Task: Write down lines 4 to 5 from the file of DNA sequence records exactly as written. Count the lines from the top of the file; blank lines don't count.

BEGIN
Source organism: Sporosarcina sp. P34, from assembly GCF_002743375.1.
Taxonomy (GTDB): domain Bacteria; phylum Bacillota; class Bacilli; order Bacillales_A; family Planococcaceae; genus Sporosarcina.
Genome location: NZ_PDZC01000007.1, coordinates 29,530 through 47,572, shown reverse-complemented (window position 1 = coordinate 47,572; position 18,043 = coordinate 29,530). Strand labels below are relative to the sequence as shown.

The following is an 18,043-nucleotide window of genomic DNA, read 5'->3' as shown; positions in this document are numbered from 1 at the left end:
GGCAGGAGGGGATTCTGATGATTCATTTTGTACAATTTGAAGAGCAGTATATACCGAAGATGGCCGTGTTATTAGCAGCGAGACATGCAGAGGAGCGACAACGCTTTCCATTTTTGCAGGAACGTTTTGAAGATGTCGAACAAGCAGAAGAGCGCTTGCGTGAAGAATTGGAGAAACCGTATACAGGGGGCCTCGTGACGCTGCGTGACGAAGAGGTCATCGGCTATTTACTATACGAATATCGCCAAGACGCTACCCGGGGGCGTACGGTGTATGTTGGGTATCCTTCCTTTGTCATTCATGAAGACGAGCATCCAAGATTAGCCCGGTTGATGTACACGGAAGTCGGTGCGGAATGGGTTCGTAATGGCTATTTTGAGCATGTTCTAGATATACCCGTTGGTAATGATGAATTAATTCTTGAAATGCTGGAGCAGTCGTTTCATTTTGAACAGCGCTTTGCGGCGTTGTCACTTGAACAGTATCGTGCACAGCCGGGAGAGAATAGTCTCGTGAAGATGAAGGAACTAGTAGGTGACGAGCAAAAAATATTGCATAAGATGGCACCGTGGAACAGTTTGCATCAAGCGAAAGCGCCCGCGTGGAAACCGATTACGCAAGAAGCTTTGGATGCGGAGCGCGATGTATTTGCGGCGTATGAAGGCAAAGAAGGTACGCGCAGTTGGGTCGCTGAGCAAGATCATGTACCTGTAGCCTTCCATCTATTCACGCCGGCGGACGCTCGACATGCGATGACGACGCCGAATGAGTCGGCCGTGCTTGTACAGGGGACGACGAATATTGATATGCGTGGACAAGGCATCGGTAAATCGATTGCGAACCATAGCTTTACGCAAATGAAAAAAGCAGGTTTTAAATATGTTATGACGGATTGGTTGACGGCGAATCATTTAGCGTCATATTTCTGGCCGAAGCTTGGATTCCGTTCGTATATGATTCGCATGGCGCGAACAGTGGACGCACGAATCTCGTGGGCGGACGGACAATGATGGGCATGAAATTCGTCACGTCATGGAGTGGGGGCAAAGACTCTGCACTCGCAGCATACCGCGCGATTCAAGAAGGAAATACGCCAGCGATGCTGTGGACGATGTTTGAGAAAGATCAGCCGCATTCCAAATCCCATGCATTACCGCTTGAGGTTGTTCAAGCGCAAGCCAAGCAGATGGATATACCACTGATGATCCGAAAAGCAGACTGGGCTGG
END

The following is an 18,043-nucleotide window of genomic DNA, read 5'->3' as shown; positions in this document are numbered from 1 at the left end:
GGCAGGAGGGGATTCTGATGATTCATTTTGTACAATTTGAAGAGCAGTATATACCGAAGATGGCCGTGTTATTAGCAGCGAGACATGCAGAGGAGCGACAACGCTTTCCATTTTTGCAGGAACGTTTTGAAGATGTCGAACAAGCAGAAGAGCGCTTGCGTGAAGAATTGGAGAAACCGTATACAGGGGGCCTCGTGACGCTGCGTGACGAAGAGGTCATCGGCTATTTACTATACGAATATCGCCAAGACGCTACCCGGGGGCGTACGGTGTATGTTGGGTATCCTTCCTTTGTCATTCATGAAGACGAGCATCCAAGATTAGCCCGGTTGATGTACACGGAAGTCGGTGCGGAATGGGTTCGTAATGGCTATTTTGAGCATGTTCTAGATATACCCGTTGGTAATGATGAATTAATTCTTGAAATGCTGGAGCAGTCGTTTCATTTTGAACAGCGCTTTGCGGCGTTGTCACTTGAACAGTATCGTGCACAGCCGGGAGAGAATAGTCTCGTGAAGATGAAGGAACTAGTAGGTGACGAGCAAAAAATATTGCATAAGATGGCACCGTGGAACAGTTTGCATCAAGCGAAAGCGCCCGCGTGGAAACCGATTACGCAAGAAGCTTTGGATGCGGAGCGCGATGTATTTGCGGCGTATGAAGGCAAAGAAGGTACGCGCAGTTGGGTCGCTGAGCAAGATCATGTACCTGTAGCCTTCCATCTATTCACGCCGGCGGACGCTCGACATGCGATGACGACGCCGAATGAGTCGGCCGTGCTTGTACAGGGGACGACGAATATTGATATGCGTGGACAAGGCATCGGTAAATCGATTGCGAACCATAGCTTTACGCAAATGAAAAAAGCAGGTTTTAAATATGTTATGACGGATTGGTTGACGGCGAATCATTTAGCGTCATATTTCTGGCCGAAGCTTGGATTCCGTTCGTATATGATTCGCATGGCGCGAACAGTGGACGCACGAATCTCGTGGGCGGACGGACAATGATGGGCATGAAATTCGTCACGTCATGGAGTGGGGGCAAAGACTCTGCACTCGCAGCATACCGCGCGATTCAAGAAGGAAATACGCCAGCGATGCTGTGGACGATGTTTGAGAAAGATCAGCCGCATTCCAAATCCCATGCATTACCGCTTGAGGTTGTTCAAGCGCAAGCCAAGCAGATGGATATACCACTGATGATCCGAAAAGCAGACTGGGCTGG